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Why I Feel like 'Harry Potter and the Prisoner of Anxiety'


Editor’s Note: This piece contains spoilers of the Harry Potter books and movies.

I’m no Harry Potter. I’m not brave enough to eat gillyweed to help me breathe underwater. When people look at me, they see a nice, happy, quiet girl who would most definitely be sorted into Hufflepuff — and not the Cederic Diggory kind of Hufflepuff. If I looked into the Mirror of Erised, I wouldn’t see my parents smiling back at me. Rather, I’d see myself, free from the dementor inside me.

But all the Expecto Patronum practice in the world wouldn’t be able to save me from my anxiety. I can’t escape it. Can’t push it away. Because although my anxiety sucks away my happiness just like a dementor, it is not a dementor. It’s not some new, unexpected intruder floating towards me in a black cloak. It’s something I am — like how Harry was a horcrux. I can’t kill it without also killing me.

In addition to being the worst part, the best part about my dementor is that it is all mine. That is the one power I have over it. It is confined solely to me. I am its entire world. I’m the only one who can feel its deathly kiss. Because of this, I can bottle it down. Take one for the team. Hide it. Thanks to Professor Lupin’s spell: Riddikulus, I can disguise it.

And I do. I use so much energy trying to disguise it. This part of me is ruthless, cruel, ugly and no one should have to see it in its purest form. So instead I let it do its worst — while trying my hardest to remember Professor Lupin’s verse: Riddikulus. Riddikulus! This monster is ridiculous. I am being ridiculous. And so I laugh with you after I ask if my headache is a brain tumor and I’ll be the first to point out my clammy hands, because I know most of the time I’m just fine. There’s nothing to worry about. I’m overthinking it. But these rational thoughts are so easily drowned out by the siren in my head, alerting me of everything that could go wrong and how I’m practically already dead. But I swallow it back. Put on my mask and play it off as I remind myself of the facts.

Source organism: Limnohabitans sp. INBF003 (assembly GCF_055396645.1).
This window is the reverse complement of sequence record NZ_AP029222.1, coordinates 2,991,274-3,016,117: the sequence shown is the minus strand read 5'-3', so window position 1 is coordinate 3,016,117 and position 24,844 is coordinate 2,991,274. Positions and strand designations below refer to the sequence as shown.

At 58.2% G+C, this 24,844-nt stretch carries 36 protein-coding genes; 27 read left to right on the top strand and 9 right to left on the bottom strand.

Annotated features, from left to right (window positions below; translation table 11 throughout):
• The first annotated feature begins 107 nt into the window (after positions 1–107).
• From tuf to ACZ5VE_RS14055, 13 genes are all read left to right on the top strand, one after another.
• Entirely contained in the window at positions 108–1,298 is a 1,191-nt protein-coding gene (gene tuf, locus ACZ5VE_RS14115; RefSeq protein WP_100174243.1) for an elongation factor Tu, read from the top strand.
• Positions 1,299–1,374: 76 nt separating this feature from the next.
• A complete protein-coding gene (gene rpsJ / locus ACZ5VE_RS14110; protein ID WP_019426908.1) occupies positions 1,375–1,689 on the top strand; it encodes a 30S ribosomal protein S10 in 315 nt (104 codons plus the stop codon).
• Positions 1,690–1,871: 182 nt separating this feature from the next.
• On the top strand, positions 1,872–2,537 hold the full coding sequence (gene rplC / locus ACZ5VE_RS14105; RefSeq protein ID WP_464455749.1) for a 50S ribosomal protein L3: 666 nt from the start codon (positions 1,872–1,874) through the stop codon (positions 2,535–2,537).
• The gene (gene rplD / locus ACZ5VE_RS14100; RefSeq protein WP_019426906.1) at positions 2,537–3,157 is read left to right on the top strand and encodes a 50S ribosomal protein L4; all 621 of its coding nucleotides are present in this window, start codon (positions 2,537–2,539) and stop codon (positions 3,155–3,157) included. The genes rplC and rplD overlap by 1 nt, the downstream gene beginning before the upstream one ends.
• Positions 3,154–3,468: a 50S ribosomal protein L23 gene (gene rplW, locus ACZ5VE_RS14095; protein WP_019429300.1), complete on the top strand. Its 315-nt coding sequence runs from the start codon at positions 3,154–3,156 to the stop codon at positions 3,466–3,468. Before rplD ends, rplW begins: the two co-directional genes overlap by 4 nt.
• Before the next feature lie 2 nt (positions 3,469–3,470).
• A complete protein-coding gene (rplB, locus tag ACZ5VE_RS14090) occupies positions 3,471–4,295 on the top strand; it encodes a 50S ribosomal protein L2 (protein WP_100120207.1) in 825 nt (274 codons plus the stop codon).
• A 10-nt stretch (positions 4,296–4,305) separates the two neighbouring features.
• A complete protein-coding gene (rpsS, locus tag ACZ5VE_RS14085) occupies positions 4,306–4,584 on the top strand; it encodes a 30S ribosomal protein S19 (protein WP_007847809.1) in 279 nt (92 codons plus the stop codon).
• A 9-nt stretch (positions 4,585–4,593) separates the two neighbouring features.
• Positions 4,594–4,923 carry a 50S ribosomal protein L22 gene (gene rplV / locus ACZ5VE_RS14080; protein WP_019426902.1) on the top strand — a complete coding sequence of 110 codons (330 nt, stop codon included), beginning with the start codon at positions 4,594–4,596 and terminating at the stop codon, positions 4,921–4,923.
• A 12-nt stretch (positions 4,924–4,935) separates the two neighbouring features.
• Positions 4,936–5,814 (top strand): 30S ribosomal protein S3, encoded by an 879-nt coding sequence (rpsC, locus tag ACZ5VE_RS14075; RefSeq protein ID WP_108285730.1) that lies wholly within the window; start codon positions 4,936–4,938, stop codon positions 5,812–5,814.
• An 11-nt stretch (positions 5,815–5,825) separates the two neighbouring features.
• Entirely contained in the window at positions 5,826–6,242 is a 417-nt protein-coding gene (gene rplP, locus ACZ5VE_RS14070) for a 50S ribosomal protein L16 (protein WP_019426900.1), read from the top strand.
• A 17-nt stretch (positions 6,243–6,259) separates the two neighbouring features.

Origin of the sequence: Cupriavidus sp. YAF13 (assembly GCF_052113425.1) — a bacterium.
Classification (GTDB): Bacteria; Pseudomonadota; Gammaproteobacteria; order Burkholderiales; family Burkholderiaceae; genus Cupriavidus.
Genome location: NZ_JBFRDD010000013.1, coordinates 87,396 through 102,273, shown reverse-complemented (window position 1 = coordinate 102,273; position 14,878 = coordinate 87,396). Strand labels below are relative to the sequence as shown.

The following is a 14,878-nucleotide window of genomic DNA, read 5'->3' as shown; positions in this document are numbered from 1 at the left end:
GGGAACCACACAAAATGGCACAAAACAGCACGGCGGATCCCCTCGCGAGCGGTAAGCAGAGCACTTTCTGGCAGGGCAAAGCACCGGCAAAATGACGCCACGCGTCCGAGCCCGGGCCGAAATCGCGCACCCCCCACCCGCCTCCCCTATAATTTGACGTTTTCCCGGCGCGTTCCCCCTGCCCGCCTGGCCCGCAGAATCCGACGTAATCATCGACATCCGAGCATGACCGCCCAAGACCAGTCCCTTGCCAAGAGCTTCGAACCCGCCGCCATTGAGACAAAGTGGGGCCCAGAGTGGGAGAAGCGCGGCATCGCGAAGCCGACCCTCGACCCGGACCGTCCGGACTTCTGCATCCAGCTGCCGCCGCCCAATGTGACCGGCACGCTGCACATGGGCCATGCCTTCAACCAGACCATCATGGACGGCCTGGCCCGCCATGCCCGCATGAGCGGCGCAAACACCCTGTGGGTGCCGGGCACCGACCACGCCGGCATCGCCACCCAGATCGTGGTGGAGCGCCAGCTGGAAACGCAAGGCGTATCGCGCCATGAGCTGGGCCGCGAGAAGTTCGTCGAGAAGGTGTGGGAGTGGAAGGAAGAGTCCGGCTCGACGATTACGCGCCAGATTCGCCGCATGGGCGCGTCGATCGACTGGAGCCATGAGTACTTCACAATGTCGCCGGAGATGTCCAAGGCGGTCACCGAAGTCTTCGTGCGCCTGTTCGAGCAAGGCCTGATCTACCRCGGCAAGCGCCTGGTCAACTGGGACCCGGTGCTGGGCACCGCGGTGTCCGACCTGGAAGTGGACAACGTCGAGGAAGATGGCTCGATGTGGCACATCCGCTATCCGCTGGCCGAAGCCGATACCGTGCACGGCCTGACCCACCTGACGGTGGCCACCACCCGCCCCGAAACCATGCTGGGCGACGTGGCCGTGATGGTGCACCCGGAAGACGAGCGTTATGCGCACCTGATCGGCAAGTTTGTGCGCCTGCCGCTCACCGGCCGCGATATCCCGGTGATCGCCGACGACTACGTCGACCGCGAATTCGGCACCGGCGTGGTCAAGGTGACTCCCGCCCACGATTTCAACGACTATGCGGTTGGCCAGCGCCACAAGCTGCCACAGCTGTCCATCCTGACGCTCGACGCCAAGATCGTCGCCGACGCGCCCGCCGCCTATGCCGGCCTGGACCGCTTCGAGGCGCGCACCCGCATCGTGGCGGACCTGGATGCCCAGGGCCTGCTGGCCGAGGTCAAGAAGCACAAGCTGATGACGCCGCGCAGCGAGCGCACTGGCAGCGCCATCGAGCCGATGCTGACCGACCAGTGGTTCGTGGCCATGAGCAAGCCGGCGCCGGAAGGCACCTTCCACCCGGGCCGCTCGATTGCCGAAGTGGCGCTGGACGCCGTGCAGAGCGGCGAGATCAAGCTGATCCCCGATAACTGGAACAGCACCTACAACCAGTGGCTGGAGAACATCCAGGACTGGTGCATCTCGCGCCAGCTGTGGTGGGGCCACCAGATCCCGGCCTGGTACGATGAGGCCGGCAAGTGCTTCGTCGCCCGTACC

1. It’s all in my head.
2. That doesn’t make it any less real.
3. People want to help.
4. People don’t understand.
5. I want to feel better.
6. I don’t understand it. Anxiety My anxiety. Me.
7. Fear of the name increases fear of the thing itself.
8. Anxiety.
9. Anxiety.
10. Anxiety.

So yeah, maybe I would be a Hufflepuff. But not because I’m not brave enough to be a Gryffindor or smart enough to be a Ravenclaw. Maybe I’m used to being overlooked as simply nice and happy. Maybe that’s what I want. While I may avoid confrontations and fights, it’s not because I’m too scared or weak, but just that I’m busy using my resources elsewhere. I’m busy strategizing and battling this bitch of a dementor living inside my head. Although my loving friends and family will encourage me to “beat it” and remind me I’m stronger than my anxiety — despite all their input, I already know how strong I am. I’ve already been battling with it every day. And just because my dementor might win a couple battles and take off its disguise for you to see, I promise you, I am still winning the war.

If you or someone you know needs help, visit our suicide prevention resources page.

If you need support right now, call the National Suicide Prevention Lifeline at 1-800-273-8255 or text “START” to 741-741.

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Photo via Harry Potter Facebook page.